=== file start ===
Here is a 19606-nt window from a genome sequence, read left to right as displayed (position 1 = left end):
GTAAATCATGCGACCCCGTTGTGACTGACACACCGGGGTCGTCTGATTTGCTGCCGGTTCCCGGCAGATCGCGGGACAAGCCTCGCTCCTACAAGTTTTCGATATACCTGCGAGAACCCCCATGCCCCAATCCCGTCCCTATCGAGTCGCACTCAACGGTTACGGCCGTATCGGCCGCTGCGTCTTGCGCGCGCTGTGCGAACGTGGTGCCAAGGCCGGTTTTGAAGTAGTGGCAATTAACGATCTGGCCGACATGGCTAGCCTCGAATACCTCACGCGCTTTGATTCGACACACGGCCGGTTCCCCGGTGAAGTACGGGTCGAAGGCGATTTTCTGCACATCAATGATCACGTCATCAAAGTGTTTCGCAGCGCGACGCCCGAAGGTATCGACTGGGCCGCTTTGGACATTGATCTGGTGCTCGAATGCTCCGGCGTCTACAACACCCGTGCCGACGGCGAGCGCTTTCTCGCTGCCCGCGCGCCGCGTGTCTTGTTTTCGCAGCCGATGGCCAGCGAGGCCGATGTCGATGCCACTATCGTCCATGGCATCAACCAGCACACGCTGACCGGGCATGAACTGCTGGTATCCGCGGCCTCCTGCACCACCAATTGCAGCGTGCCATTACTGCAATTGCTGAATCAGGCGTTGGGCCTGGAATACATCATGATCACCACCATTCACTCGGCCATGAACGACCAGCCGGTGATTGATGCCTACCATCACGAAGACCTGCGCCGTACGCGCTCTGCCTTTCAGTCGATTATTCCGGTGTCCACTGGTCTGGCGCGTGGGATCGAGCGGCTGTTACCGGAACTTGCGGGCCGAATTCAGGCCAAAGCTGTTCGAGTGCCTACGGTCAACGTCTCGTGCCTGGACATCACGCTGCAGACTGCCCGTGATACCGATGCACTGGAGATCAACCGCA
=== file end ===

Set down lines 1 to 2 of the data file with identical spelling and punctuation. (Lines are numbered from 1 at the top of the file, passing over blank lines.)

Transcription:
Here is a 19606-nt window from a genome sequence, read left to right as displayed (position 1 = left end):
GTAAATCATGCGACCCCGTTGTGACTGACACACCGGGGTCGTCTGATTTGCTGCCGGTTCCCGGCAGATCGCGGGACAAGCCTCGCTCCTACAAGTTTTCGATATACCTGCGAGAACCCCCATGCCCCAATCCCGTCCCTATCGAGTCGCACTCAACGGTTACGGCCGTATCGGCCGCTGCGTCTTGCGCGCGCTGTGCGAACGTGGTGCCAAGGCCGGTTTTGAAGTAGTGGCAATTAACGATCTGGCCGACATGGCTAGCCTCGAATACCTCACGCGCTTTGATTCGACACACGGCCGGTTCCCCGGTGAAGTACGGGTCGAAGGCGATTTTCTGCACATCAATGATCACGTCATCAAAGTGTTTCGCAGCGCGACGCCCGAAGGTATCGACTGGGCCGCTTTGGACATTGATCTGGTGCTCGAATGCTCCGGCGTCTACAACACCCGTGCCGACGGCGAGCGCTTTCTCGCTGCCCGCGCGCCGCGTGTCTTGTTTTCGCAGCCGATGGCCAGCGAGGCCGATGTCGATGCCACTATCGTCCATGGCATCAACCAGCACACGCTGACCGGGCATGAACTGCTGGTATCCGCGGCCTCCTGCACCACCAATTGCAGCGTGCCATTACTGCAATTGCTGAATCAGGCGTTGGGCCTGGAATACATCATGATCACCACCATTCACTCGGCCATGAACGACCAGCCGGTGATTGATGCCTACCATCACGAAGACCTGCGCCGTACGCGCTCTGCCTTTCAGTCGATTATTCCGGTGTCCACTGGTCTGGCGCGTGGGATCGAGCGGCTGTTACCGGAACTTGCGGGCCGAATTCAGGCCAAAGCTGTTCGAGTGCCTACGGTCAACGTCTCGTGCCTGGACATCACGCTGCAGACTGCCCGTGATACCGATGCACTGGAGATCAACCGCA